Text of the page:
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  Commentary | The Art of Ryo-Ism




Japanese dude in LA --
A peer into Japanese pop culture in the USA

When I decided to attend a university in LA, I had my mind set on a lot of things. Getting used to the dollar, speaking English all the time, those kinds of things. None of these were a problem, I've done them before, no biggie there. But what really actually got me was a big surprise from a really unexpected, but strangely familiar, corner. It was like being lost in the Sahara desert and being jumped by Barney the Cute Purple Dinosaur. Barney acted like he knew me. Barney expected me to know him. Perhaps worst of all, I discovered I liked Barney. In the Sahara desert. The "desert" was L.A. and "Barney" was Japanese pop culture.

I was naive.

Basically, I discovered that American people listened to J-Pop. American people watched anime. American people played Japanese video games. It felt like I jumped out of home and landed there again. It was very comfortable and unsettling at the same time. Comfortable because it was so familiar, and unsettling because sometimes, it was so horribly wrong. Sure, no one was running around screaming "SAMURAI! GEISHA! BANZAAAAI! Ichiban!" anymore, but sometimes I just had to look the other way to save myself from bursting into insane laughter.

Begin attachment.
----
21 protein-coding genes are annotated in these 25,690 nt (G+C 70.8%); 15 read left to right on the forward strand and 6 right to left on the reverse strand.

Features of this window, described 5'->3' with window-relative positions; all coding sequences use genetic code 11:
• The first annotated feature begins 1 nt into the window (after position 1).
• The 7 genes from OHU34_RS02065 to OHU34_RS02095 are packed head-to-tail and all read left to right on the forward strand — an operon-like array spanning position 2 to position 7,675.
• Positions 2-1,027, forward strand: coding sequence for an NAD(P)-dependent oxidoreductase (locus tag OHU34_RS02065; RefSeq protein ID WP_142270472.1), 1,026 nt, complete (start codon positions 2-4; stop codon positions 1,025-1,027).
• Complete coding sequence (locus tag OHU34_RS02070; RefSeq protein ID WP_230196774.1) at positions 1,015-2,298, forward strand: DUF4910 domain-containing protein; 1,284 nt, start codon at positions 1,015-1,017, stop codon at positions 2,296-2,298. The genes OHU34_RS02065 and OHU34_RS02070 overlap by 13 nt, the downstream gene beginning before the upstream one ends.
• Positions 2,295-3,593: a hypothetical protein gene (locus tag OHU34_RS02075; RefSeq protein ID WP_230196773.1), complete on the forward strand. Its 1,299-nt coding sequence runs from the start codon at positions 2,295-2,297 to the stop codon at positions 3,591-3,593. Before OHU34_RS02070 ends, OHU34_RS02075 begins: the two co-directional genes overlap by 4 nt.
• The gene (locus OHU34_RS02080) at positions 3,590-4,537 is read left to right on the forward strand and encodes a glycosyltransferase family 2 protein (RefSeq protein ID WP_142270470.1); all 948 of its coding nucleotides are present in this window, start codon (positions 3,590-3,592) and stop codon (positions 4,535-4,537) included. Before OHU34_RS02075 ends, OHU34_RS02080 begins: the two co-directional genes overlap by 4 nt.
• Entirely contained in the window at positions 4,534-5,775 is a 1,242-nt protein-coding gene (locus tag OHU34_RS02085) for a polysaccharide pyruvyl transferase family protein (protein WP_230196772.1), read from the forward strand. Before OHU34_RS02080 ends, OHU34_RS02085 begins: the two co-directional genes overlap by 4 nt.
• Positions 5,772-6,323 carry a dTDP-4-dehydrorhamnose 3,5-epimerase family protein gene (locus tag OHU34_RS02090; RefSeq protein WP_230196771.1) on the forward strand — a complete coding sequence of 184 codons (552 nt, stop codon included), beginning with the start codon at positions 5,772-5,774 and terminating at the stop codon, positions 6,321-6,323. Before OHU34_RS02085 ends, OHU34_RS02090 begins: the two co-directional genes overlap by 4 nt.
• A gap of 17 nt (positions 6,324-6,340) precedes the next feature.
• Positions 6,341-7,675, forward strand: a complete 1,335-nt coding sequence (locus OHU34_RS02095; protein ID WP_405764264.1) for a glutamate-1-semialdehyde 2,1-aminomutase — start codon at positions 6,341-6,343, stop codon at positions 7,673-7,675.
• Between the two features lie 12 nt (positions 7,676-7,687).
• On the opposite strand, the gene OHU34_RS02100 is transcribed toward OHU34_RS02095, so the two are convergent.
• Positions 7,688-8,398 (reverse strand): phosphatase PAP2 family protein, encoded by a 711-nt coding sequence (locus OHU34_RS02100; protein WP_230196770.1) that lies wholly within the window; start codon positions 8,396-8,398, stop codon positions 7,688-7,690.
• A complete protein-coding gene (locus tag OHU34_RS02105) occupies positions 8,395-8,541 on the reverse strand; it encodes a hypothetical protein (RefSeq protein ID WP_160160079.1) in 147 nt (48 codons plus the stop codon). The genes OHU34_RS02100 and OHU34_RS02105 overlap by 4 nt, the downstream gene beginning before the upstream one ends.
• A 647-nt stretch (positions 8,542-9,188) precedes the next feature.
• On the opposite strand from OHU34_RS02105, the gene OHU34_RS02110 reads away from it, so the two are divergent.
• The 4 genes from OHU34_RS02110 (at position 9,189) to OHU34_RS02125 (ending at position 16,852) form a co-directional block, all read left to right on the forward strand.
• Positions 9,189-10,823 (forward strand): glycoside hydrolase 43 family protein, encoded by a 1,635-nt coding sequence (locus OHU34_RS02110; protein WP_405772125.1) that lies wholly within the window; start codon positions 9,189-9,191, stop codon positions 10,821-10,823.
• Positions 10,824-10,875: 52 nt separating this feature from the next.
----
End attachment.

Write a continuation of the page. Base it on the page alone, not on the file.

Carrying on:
So now I'm writing this little passage here to hopefully dispel certain myths (and reinforce certain others) about Japan, J-Pop, anime, J-games and such, from the point of view of a Japanese guy looking at the American point of view on the aforementioned topics. How do American people perceive anime? How is it different from how it was seen where it was made? Why are those Korean guys so good at Tekken? Why do you guys listen to that stupid singer (insert J-Pop star here) instead of million-seller (insert million seller here)? Why do you guys have such crummy arcades? Why do I think they're so bad? While assessing these questions that I ask myself all the time, I also will try to cover the Japanese language and culture and why you English-speakers are so confused about certain Japanese things (and vice-versa, to be fair, and because it's really funny).





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